In Norse mythology, a valkyrie (from Old Norse valkyrja “chooser of the slain”) is one of a host of female figures who decide who will die in battle. Selecting among half of those who die in battle (the other half go to the goddess Freyja’s afterlife field Fólkvangr), the valkyries bring their chosen to the afterlife hall of the slain, Valhalla, ruled over by the god Odin. There, when the einherjar are not preparing for the events of Ragnarök, the valkyries bear them mead. Valkyries also appear as lovers of heroes and other mortals, where they are sometimes described as the daughters of royalty, sometimes accompanied by ravens, and sometimes connected to swans.
The Old Norse poems Völuspá, Grímnismál, Darraðarljóð, and the Nafnaþulur section of the Prose Edda book Skáldskaparmál provide lists of valkyrie names. Other valkyrie names appear solely outside these lists, such as Sigrún (who is attested in the poems Helgakviða Hundingsbana I and Helgakviða Hundingsbana II). Valkyrie names commonly emphasize associations with battle and, in many cases, with the spear—a weapon heavily associated with the god Odin. Scholars such as Hilda Ellis Davidson and Rudolf Simek propose that the names of the valkyries themselves contain no individuality, but are rather descriptive of the traits and nature of war-goddesses, and are possibly the descriptive creations of skalds, a type of traditional Scandinavian poet.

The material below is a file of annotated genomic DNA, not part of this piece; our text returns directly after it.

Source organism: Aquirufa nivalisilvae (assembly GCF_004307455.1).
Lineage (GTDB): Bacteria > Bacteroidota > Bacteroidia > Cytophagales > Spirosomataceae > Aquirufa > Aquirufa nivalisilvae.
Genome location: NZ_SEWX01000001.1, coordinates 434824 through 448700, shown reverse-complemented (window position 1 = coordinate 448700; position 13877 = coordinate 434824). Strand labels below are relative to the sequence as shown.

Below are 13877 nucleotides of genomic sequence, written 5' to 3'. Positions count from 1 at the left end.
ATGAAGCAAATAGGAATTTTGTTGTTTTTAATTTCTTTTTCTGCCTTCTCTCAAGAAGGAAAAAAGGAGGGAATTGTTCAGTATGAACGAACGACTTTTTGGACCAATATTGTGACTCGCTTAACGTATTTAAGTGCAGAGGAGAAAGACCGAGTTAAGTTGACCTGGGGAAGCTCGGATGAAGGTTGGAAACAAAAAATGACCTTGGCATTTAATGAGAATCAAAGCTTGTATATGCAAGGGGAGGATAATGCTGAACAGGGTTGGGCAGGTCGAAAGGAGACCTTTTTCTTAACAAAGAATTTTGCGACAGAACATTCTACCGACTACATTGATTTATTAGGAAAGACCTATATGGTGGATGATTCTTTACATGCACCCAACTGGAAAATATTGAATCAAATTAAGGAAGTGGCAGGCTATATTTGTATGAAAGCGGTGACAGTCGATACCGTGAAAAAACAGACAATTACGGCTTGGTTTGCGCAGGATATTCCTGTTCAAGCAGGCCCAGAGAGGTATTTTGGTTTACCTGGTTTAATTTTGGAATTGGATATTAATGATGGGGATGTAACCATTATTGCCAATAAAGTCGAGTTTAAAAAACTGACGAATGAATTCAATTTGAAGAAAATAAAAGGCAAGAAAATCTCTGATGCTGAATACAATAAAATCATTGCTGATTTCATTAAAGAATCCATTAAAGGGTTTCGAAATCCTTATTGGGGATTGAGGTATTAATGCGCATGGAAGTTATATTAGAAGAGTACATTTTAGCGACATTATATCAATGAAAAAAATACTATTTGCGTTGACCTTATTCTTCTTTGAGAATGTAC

Some valkyrie names may be descriptive of the roles and abilities of the valkyries. The valkyrie name Herja may point to an etymological connection to Hariasa, a Germanic goddess attested on a stone from 187 CE. The name Herfjötur has been theorized as pointing to the ability of the valkyries to place fetters, which would connect the valkyries to the earlier Idisi. The name Svipul may be descriptive of the influence the valkyries have over wyrd or ørlog—a Germanic concept of fate.